Sump’n To It?

I put this under “books” because it’s about the Ur-codex, yuh, The Bible.
One of the family Bibles was just returned to my possession, a Scofield Reference Bible that had belonged to my great- aunt.
Once again I’m reminded that a person’s Bible was once far more than a codex. It was a safe deposit box, it held birth and death notices, poems, newspaper clippings, photographs; it hosted more than one bookmark often adorned with devotional charms.

It is the greatest and most powerful grimoire ever.

Holding Great Aunt L’s Bible tonight, I was moved to try the simplest possible divination: close your eyes, open the Bible at random, stab your finger down onto a verse. (Actually i fancy it was brave of me, considering the way things are going lately! ) But I did so, and I got:

“Let all mine enemies be ashamed and sore vexed: let them return and be ashamed suddenly”. (Psalm 6:11)


There may be sump’n to this , after all….


Well, not a recommended form of study for sure. However, much better than none at all.

Blessing’s to ya Hyp !


When he volunteered to teach a Bible study course, computer scientist, master programmer, creator of TeX, and author of The Art of Computer Programming, Donald E. Knuth (a Fourmilab visitor) pondered the two main ways of reading the Bible.

Method 1: We can read it straight through, for context. By reading at normal speed, we can follow the flow of ideas and get intuitive impressions, just as the first readers and hearers of those words might have done. Or, Method 2: We can single out isolated verses, for meditation and/or scholarly study. By focusing on small details, it’s possible to understand the deeper significance of a passage.

Both of these ways are important. Method 2 is most satisfactory for group study, since Method 1 works best when a person can read at leisure and without interruption.

But how to select the passages to study? After surveying various ways to study scripture, Knuth chose a different approach.

My idea for a Bible class was based on a fourth way to select Bible verses for study, making use of a mathematical principle that provides an effective way to gain knowledge about complicated things: A large body of information can be comprehended reasonably well by studying more or less random portions of the data. The technical term for this approach is stratified sampling.

Knuth’s idea was to pick a chapter and verse number, essentially at random (but with the chapter number not so large it excluded many shorter books), then examine that chapter and verse from each book in detail.

During the next four months I found that the selected material unfolded itself almost magically. The class succeeded beyond my wildest dreams.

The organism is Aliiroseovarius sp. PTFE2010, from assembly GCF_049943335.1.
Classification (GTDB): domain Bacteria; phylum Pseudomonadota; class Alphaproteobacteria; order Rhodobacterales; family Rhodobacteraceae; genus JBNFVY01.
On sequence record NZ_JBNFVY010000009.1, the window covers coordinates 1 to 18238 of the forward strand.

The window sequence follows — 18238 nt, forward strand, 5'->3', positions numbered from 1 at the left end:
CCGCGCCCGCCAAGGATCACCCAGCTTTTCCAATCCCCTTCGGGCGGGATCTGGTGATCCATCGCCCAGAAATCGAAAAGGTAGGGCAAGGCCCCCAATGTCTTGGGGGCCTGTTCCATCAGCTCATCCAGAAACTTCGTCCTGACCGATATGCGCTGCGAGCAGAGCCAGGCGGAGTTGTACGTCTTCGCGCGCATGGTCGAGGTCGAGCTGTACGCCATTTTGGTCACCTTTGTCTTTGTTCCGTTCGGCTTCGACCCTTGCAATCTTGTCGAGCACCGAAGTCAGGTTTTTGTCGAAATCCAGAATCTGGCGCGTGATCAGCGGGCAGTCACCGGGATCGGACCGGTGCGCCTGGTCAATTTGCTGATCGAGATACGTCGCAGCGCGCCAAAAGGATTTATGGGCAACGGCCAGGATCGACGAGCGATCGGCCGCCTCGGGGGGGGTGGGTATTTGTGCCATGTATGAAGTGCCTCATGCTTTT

He summarised the experience and results in the 1991 book 3:16 Bible Texts Illuminated which has become somewhat of a collector’s item.


Choosing chapter 3 and verse 16 (well known from the Gospel of John, but with no special significance in any other book), he surveys every book that contains such a chapter and verse (two books of the Old Testament and five of the New are too short and omitted), providing a detailed exegesis of the book and the specific verse, with the verse illustrated for each book by an eminent typographer and graphic artist.

As with so much else Knuth has done, it is unconventional, but brilliant and it works.


WOW! You might say “it works” “almost magically”! This proves what I’ve long suspected: no matter what , ah, let’s say “unconventional” theory you can come up with, you can , you WILL, find someone—nay, more than one person—on the Internet who has already thought of it.

JW, If scientific texts were divided, not only into chapters but into numbered verses within chapters, would this method be useful?

Or is it only useful, successful, because as I pointed out, the Bible is an ancient and puissant grimoire?

One of my articles for PaLawyer magazine was about Pa’s criminalization of divination. I concluded the statute is a reaction to the Pa German folk practice of Braucherei: Christian white magic which uses isolated Bible verses as incantations. Paramount among them: Ezekiel 16:6

My father used to read 3 or 4 Bible verses aloud each morning at breakfast. He didn’t choose them, there was no theme, it was just whatever came after what he had read yesterday. The begats would get the same solemn intonation as (since you mention it) John 3:16. His progeny were used to it; it wasn’t until I brought my BMD-to-be home, that anyone ever wondered at it.

Thanks for this! I hope I can get the book you mention. So interesting!